Freddie Mac’s 2015 Q1 Net Income Doubles from Q4


Freddie Mac’s net income for the first quarter of 2015 almost doubled from Q4. According to Freddie Mac’s Q1 2015 Financial Report, its net income is now at 524 million.

According to DS News, “derivative losses were largely responsible for dropping Freddie Mac’s net income by nearly $2 billion from Q3 to Q4…” The GSE is responsible for almost doubling that total net income in the 2015 first quarter.

Derivative losses decreased in the first quarter of 2015, currently at $2.4 billion, compared to $3.4 billion in the fourth quarter. A large amount of the 2015 first quarter derivative losses were linked to fair value charges, according to Freddie Mac.

Fair value refers to the approximation of liabilities and assets of an acquired company used to centralize the financial statements of both companies.

Comprehensive income almost tripled from the fourth quarter and is currently at 746 million, up from $251 million in the fourth quarter. This is due in part to the decrease in derivative loses among decreasing interest rates and the yield curve in the first quarter. Another reason is seriously delinquent single-family mortgage loans are being reclassified from held-for-investment to held-for-sale in the first quarter.

“Our strong business momentum from last year carried into the first quarter, enabling us to again produce earnings despite a continued declining rate environment, so we can return further dividends to taxpayers,” said Donald H. Layton, CEO of Freddie Mac. “We continue to focus on serving our growing customer base better to support the U.S. economy, innovating to become a more competitive company, and reducing risk to the taxpayer. We are also working under FHFA leadership to make the industry stronger, with a growing focus on responsibly increasing access to affordable housing for the nation’s borrowers and renters.”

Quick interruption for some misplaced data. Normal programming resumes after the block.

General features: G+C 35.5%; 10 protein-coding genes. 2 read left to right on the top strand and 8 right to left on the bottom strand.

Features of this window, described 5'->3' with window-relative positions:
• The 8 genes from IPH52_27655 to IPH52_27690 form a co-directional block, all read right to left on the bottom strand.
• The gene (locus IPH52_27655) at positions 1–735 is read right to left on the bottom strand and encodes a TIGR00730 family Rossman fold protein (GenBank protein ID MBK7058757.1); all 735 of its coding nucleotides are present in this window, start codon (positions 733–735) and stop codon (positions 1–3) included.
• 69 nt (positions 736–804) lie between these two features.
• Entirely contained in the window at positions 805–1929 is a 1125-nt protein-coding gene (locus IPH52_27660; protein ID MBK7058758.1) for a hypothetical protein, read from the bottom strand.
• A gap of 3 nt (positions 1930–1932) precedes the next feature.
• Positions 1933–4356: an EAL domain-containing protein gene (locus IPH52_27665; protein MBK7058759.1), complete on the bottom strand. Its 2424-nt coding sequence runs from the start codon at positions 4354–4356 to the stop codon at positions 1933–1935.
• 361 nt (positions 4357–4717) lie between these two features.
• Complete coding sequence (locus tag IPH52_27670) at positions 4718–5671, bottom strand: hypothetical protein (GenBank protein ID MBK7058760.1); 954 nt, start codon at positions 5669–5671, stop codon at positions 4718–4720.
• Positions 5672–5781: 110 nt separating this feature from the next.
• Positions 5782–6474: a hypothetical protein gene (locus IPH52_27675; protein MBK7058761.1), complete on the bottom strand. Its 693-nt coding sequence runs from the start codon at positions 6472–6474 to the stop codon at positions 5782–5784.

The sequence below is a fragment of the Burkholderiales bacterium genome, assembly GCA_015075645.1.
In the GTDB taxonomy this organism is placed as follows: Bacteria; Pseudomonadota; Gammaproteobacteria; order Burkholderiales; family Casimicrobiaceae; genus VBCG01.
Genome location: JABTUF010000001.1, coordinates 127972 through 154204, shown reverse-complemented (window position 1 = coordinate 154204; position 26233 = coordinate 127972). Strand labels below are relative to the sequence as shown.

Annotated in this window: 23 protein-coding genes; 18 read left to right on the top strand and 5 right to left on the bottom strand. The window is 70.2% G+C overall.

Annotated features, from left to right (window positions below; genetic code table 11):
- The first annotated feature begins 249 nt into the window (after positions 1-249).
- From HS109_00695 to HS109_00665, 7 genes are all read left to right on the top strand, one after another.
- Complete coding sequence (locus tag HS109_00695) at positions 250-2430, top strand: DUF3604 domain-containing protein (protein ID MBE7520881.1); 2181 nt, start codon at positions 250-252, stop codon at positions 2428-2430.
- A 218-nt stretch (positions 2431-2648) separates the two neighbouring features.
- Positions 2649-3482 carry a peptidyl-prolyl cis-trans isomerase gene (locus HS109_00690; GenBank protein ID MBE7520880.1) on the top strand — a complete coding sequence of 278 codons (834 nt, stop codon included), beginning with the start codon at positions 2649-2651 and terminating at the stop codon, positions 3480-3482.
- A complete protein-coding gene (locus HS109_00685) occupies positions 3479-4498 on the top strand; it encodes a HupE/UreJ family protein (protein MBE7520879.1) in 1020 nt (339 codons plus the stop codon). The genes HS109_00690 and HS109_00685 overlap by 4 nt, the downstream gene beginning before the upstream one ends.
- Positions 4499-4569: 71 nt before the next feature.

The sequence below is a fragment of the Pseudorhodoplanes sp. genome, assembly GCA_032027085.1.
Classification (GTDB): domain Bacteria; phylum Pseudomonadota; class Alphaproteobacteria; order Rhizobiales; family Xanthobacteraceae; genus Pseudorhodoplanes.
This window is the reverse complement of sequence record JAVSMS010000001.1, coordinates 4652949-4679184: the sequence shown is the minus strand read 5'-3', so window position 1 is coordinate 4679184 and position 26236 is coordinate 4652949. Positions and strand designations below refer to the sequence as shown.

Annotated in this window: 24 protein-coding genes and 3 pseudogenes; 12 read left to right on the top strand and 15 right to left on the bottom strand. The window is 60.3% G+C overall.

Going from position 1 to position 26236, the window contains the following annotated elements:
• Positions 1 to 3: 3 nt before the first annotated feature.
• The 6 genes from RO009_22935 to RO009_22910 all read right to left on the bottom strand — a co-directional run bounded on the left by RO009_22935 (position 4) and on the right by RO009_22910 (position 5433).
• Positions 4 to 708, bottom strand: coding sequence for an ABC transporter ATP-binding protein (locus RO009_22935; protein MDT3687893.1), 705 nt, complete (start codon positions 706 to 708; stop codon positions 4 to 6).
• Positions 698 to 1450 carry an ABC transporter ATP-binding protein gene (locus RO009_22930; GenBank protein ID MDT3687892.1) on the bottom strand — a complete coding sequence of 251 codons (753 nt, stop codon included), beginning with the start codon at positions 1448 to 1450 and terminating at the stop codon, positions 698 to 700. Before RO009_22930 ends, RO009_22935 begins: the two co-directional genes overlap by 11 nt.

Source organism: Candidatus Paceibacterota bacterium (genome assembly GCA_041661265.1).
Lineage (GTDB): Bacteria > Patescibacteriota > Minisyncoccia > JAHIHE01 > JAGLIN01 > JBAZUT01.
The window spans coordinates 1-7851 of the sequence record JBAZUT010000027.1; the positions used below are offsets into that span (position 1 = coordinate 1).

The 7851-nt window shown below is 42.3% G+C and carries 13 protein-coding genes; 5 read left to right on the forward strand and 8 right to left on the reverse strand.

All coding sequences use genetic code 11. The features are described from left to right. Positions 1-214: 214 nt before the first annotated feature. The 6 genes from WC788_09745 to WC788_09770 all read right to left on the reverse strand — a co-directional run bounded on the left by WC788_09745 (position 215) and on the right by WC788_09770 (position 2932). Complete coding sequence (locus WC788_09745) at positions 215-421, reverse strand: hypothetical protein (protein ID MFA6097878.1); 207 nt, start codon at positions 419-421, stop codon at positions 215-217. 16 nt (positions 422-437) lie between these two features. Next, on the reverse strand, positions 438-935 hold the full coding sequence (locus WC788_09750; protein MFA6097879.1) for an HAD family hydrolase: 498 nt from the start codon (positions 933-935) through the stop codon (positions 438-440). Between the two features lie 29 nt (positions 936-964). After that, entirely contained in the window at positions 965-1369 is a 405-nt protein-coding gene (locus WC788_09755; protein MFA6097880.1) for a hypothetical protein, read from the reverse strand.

Net income for the first quarter totaled $3.6 billion. Forty percent of the net interest income for the first quarter was due to guarantee fees. Guarantee fees are fees charged by mortgage-backed securities to lenders for servicing, bundling, selling and reporting MBS to investors.

“The company’s use of derivatives reduces exposure to interest-rate risk on an economic basis (duration gap continues to average zero months),” Freddie Mac said. “However, this can result in significant accounting volatility during any given period.”

Freddie Mac’s Q1 2015 Financial Report also contained its action of helping 14.6 million families rent, buy, or keep their homes since 2009, “$2.6 trillion in liquidity provided to the mortgage market during that period, 11.3 million single-family homes, the introduction of the Home Possible Advantage program (which allows single-family homes to be purchased with a down payment as low as 3 percent), and providing foreclosure alternatives to approximately 1.1 delinquent borrowers.”

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